Neill returned to Liverpool and applied the lessons he’d learnt during his placement to his portfolio. Once he felt like notable improvements had been made, he hopped back on the train to Euston and found the moment of luck he’d been craving.

“There was a famous comic bookstore called Forbidden Planet. I went in there and saw a guy I recognised: Bob Keen (Hell Raiser, Candyman). I accosted him outside the shop and he agreed to view my portfolio at his studio. The following Monday, he took a look at what I’d done and hired me on the spot.”

The job that Neill was hired for would be his first project, Waxwork, a film that sits within the deliciously entertaining genre of horror-comedy. Film executives were no-doubt keen to emulate the success of An American Werewolf in London, which had won the first ever makeup Oscar in 1981. As Neill recalls, it was “a seminal moment in the industry”.

The only way to innovate is to look outside of what you're doing.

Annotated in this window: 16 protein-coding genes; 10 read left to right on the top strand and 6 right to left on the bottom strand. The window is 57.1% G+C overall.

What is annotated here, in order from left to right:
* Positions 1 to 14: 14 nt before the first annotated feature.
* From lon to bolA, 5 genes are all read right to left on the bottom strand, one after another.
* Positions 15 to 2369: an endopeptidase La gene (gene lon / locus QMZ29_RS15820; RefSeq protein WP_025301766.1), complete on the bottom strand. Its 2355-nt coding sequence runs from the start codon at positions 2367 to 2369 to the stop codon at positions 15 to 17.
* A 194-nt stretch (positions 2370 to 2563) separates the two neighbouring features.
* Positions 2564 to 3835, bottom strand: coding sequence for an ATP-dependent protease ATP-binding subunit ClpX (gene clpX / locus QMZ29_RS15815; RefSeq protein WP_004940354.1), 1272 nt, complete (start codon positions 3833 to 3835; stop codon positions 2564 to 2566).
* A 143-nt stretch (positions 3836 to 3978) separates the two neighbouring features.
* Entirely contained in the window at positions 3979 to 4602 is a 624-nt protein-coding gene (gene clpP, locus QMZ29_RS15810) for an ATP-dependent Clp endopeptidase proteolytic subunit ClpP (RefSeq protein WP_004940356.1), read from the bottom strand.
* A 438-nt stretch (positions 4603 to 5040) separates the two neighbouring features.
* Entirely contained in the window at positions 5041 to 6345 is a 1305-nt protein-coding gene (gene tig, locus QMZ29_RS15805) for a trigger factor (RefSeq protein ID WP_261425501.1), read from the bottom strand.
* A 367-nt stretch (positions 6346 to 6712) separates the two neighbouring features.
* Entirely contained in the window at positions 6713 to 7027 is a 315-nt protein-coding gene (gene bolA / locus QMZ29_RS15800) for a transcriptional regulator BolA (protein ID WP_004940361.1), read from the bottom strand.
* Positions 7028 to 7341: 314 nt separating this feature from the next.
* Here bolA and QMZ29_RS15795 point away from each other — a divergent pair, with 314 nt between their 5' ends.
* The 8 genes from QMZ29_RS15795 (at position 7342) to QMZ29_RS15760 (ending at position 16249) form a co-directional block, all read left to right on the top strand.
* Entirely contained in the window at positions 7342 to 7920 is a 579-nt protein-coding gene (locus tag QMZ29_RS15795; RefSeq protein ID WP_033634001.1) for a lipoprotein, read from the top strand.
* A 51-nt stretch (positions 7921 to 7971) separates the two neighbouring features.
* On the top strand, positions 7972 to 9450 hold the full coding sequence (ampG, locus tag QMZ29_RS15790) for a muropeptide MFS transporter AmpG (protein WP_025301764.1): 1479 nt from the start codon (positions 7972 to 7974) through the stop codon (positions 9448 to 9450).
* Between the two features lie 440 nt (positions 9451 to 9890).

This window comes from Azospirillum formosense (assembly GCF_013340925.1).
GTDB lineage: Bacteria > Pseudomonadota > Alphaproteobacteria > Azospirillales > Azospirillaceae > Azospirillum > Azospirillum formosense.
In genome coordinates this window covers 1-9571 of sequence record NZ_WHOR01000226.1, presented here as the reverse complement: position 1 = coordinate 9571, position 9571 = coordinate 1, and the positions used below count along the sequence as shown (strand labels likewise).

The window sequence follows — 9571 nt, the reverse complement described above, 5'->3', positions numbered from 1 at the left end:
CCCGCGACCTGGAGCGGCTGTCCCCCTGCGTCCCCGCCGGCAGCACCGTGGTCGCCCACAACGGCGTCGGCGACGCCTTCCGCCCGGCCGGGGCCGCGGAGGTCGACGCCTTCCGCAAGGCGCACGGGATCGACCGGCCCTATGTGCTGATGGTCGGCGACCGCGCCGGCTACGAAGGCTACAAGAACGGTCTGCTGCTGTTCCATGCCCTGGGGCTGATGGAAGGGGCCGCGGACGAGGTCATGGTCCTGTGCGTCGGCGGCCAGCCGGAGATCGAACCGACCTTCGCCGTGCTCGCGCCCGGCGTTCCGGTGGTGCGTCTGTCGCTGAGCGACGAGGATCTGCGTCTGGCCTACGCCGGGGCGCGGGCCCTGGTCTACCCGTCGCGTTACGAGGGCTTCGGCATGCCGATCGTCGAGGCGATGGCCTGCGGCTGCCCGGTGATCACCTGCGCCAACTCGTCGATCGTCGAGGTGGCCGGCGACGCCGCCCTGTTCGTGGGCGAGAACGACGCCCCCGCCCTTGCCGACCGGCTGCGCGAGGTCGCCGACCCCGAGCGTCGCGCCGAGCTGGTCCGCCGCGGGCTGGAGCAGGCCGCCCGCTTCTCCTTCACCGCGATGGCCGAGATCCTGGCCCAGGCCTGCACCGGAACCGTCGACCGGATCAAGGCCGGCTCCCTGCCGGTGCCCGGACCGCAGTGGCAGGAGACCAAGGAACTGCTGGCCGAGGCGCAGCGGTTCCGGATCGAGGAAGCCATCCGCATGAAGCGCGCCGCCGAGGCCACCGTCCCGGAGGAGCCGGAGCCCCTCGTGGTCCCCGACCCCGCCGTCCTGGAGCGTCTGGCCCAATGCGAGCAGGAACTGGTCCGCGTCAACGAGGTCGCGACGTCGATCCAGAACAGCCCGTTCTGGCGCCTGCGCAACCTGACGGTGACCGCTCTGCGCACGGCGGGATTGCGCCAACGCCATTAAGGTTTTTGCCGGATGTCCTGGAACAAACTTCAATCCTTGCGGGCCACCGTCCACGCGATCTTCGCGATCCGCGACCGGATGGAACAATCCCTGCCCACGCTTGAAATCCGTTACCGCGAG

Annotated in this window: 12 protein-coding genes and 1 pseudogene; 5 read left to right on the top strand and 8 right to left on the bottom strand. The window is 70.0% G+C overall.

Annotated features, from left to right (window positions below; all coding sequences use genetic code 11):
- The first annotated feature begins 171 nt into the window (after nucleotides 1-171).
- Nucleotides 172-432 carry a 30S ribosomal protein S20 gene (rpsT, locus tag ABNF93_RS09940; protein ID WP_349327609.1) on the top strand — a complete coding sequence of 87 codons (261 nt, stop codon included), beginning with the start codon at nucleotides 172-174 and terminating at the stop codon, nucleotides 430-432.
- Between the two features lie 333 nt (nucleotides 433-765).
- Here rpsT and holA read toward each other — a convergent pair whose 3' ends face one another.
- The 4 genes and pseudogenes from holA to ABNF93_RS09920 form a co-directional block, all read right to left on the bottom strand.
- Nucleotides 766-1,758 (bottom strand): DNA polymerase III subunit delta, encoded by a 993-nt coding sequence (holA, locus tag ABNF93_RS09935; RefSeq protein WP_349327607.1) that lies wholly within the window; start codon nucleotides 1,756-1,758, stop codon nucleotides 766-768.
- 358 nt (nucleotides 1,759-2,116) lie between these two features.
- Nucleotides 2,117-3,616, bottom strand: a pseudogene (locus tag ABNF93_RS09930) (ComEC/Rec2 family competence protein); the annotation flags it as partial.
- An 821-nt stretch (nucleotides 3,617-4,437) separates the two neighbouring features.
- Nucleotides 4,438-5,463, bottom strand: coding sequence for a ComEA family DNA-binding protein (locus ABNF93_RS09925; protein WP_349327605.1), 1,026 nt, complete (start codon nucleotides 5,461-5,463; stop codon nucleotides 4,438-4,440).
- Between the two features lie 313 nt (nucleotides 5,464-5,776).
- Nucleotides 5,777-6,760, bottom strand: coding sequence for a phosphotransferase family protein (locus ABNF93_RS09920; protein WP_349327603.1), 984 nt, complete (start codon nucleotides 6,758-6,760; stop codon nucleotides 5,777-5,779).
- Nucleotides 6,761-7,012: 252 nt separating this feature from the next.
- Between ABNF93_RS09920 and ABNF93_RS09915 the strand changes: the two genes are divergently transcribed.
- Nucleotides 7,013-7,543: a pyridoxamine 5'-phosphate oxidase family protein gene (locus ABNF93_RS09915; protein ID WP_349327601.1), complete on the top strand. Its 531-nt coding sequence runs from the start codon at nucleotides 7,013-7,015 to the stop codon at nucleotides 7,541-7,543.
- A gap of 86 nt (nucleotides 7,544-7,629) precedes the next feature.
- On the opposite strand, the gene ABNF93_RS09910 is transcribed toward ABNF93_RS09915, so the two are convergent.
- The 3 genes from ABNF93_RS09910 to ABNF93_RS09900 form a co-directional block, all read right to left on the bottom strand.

Whilst the visual effects scene had now been acknowledged by the Academy, Neill had not yet ‘made it’ in his profession. He’d joined an industry that was all-but bust, where work was scarce and opportunism was needed. “I scrabbled about doing physical effects – wetting down streets to make it look like it’d rained, generating wind effects by operating huge fans, that kind of thing. I actually got hired to operate the wind machines purely because my van had a tow bar on the back of it – the special effects supervisors knew that by hiring me, they wouldn’t have to go out and also hire a van!”

The physical effects may not have been the work Neill dreamed of, but he saw the benefits to what he was doing. “I knew that these experiences, however obscure, would aid me in the future… The only way to innovate is to look outside of what you’re doing.”

People say never meet your heroes... nonsense... He (Steven Spielberg) was the real deal.

This proved to be the case. One of Neill’s physical effects co-workers was Steve Begg (Batman Begins, Lara Croft: Tomb Raider, Casino Royale), who went on to strike up a strong working relationship with Gerry Anderson. It wasn’t long before Steve recommended Neill for the special effects position on Gerry’s new series Space Precinct. Perseverance had paid dividends.

From there, Neill’s career rocketed. At the age of just 26, he found himself heading the corpse and animal effects department for Steven Spielberg’s epic war movie Saving Private Ryan. “People say never meet your heroes… nonsense. To be able to watch the way he got his shots, the way he communicated with people… He was the real deal. Everything since has been a bit of a disappointment!”